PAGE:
NEW YORK — The novelty of the world’s top models strutting down a catwalk in sexy lingerie in prime time hasn’t worn off after four years.
This story first appeared in the November 18, 2003 issue of WWD. Subscribe Today.
That’s because Victoria’s Secret, the $3.59 billion retail phenomenon, never ceases to push the envelope a little bit further. At a time when Britney Spears and Christina Aguilera flaunt their sexuality as pop stars, and “Sex and The City” crosses generations, Victoria’s Secret keeps ahead of the pack with a steady stream of cutting-edge lingerie in its 1,014 stores, its “Very Sexy” marketing campaigns and its annual fashion show.
This year was no exception.
Billed as the “sexiest night” on TV, “The Victoria’s Secret Fashion Show” is scheduled to air Wednesday on CBS at 10 p.m., after the kids are tucked away in bed. The live onstage affair was staged Thursday at the New York State Armory in Manhattan.
Victoria’s Secret is upping the ante for its second season on CBS. The ratings for last year’s show dropped from 12.4 million to 10.4 million after going head to head with the finale of “The Bachelor.” Those numbers were good enough for 44th place that week.
The show, which was presented as an entertainment vehicle similar to a Broadway musical with a Cabaret-style vignette, was laced with live performances by Sting, Mary J. Blige and Eve. There also was a side show of celebrity guests that included P. Diddy, Denzel Washington, Damon Dash, Chris Noth, Ahmad Rashad and Tommy Lee.
It cost $6.5 million, up from the $5 million and $6 million spent on the last two shows, respectively.
“It’s the most expensive fashion production in the world, it’s the most-watched fashion show in the world and it’s the only fashion brand that has its own network television special,” said Ed Razek, Victoria’s Secret chief creative officer. “How do you top yourself? Well, that is the job, isn’t it? The sets and the costumes have to get bigger every year. You don’t want to repeat yourself.”
But there are still only so many scantily clad combinations to send down the runway. The show exploded into national consciousness four years ago as an Internet phenomenon — the 1999 streaming-video show crashed under the weight of the traffic — and has settled into being a regular feature of the November sweeps period.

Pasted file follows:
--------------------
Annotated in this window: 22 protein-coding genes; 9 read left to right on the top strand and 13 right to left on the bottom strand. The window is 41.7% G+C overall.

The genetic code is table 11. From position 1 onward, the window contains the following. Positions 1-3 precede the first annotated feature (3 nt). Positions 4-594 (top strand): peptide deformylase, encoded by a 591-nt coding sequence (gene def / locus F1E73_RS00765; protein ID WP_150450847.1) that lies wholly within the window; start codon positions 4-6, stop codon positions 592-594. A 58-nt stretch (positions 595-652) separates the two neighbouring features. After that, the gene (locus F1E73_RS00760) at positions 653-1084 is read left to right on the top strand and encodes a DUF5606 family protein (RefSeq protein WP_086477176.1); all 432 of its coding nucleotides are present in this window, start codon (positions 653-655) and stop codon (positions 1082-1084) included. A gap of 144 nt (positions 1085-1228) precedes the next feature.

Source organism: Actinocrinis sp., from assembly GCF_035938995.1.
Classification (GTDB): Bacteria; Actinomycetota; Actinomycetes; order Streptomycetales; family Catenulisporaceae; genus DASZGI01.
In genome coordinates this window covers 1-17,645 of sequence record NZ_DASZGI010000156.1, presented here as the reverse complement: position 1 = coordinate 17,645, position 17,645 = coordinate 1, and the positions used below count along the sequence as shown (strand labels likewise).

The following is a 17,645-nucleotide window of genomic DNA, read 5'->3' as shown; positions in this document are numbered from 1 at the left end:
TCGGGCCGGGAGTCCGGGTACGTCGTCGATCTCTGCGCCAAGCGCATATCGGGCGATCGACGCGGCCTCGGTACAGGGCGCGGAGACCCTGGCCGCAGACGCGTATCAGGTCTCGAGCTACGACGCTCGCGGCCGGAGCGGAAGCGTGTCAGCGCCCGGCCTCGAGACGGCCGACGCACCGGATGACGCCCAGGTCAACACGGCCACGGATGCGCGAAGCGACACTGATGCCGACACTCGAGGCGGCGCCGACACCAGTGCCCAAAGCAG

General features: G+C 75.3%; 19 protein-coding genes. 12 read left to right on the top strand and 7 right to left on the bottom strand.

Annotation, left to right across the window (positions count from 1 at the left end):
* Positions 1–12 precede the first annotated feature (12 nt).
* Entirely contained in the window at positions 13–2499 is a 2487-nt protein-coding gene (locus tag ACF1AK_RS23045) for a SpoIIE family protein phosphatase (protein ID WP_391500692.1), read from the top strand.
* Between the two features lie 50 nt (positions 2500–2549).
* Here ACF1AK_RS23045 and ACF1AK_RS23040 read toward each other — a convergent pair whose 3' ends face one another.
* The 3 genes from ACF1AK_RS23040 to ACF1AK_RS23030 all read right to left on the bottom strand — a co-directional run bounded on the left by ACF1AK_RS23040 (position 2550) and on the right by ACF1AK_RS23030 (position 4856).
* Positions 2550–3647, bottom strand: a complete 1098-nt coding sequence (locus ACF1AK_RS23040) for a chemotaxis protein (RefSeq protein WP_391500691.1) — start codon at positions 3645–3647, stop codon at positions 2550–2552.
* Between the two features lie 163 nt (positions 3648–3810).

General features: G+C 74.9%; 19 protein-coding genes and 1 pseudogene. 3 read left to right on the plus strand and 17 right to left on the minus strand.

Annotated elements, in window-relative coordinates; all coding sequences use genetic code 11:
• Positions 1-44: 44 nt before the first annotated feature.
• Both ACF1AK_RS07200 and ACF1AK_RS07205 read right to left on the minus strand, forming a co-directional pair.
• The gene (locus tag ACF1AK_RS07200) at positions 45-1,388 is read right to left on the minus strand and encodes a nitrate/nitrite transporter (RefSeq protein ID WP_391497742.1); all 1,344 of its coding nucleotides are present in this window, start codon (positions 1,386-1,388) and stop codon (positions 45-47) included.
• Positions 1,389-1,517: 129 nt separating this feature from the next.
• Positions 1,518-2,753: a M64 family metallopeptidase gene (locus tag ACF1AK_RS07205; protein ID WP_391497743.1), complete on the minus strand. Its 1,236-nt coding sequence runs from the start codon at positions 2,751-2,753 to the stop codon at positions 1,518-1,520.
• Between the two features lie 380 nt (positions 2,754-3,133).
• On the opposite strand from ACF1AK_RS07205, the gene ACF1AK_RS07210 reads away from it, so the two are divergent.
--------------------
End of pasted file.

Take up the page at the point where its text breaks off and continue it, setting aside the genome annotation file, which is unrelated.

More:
That’s why the cost of a 30-second spot actually declined this year to around $150,000, one media buyer said, down from the $160,000 to $170,000 per spot ABC charged in 2001. The network couldn’t ask for much more after taking a pounding from the “Bachelor” last year, especially in the coveted 18 to 34 demographic.
CBS declined to comment on both the price of spots and about this year’s advertisers. Last year’s mix skewed heavily toward movies and other categories not aimed specifically at the men, the result of about a 50-50 male-female split in the audience, Razek said.
“The notion that it was the 44th most-watched show of the week was negative spin,” Razek said. “The fact is, an enormous amount of 18 to 34s watch it and it draws big numbers overall. If it was an infomercial,” as some of the show’s critics have claimed, “then CBS wouldn’t broadcast it and major sponsors wouldn’t advertise on it.”
The biggest advertiser is Victoria’s Secret itself, which bought five spots last year and will air another five on Thursday. While Victoria’s Secret executives are vague about the show’s exact return on investment (chief executive officer Grace Nichols said two years ago that the 2001 broadcast boosted store sales by about $10 million), it’s still a marketing home run for the brand, even if it’s one with gradually diminishing returns.
“There’s a direct correlation [to a boost in sales] in terms of kicking off the holiday season with a major piece of momentum,” Razek said. “This is very efficiently spent marketing dollars.”
Victoria’s Secret took no chances this year and staged two fashion shows, one in the afternoon and one in the evening, to get the perfect cut for TV. Officials decided to make the extra effort, as well as additional spending for the multimillion-dollar extravaganza, following last year’s fur protest from the People for the Ethical Treatment of Animals. PETA was protesting Brazilian model Gisele Bündchen’s contract to promote Blackglama mink.
This year’s show went uninterrupted, giving lingerie voyeurs a gander at what trend direction the innerwear specialist is taking with its merchandise and marketing message. Surprisingly, unlike other Victoria’s Secret shows, which focused on overly endowed figures, this year’s rendition offered girlie looks with lots of bras and panties for the young, contemporary set.
With the exception of several models such as Tyra Banks and Naomi Campbell, a host of petite models strolled down the catwalk in whimsical items that had Gen-X and Gen-Y appeal. Models included Mini Anden, Oluchi, Carmen Kass, Adriana Lima, Frankie Rayder, Karolina Kurkova, Michelle Alves, Alessandra Ambrosio, Lindsay Frimodt, Deanna Miller, Isabeli Fontana and Leticia Birkheuer.
It appeared to be a clear-cut message that Pink, a subbrand launched by Victoria’s Secret in 2002 and aimed at 15- to 22-year-olds with smaller proportions, is clicking at the chain. Pink was introduced to 15 stores, expanded to more than 50 doors last spring and is expected to be rolled out to another 150 to 200 doors in 2004.
While cleavage remained a key focus, anything that decorated the derriere was key with novelty thongs — and garters were a big idea.
This year’s show outdid all the others in terms of glitz and a media feeding frenzy. The shows began in 1996 at the Plaza Hotel, moved to Wall Street in 1998, the Cannes Film Festival in 2000, Bryant Park in 2001 and the New York State Armory in 2002.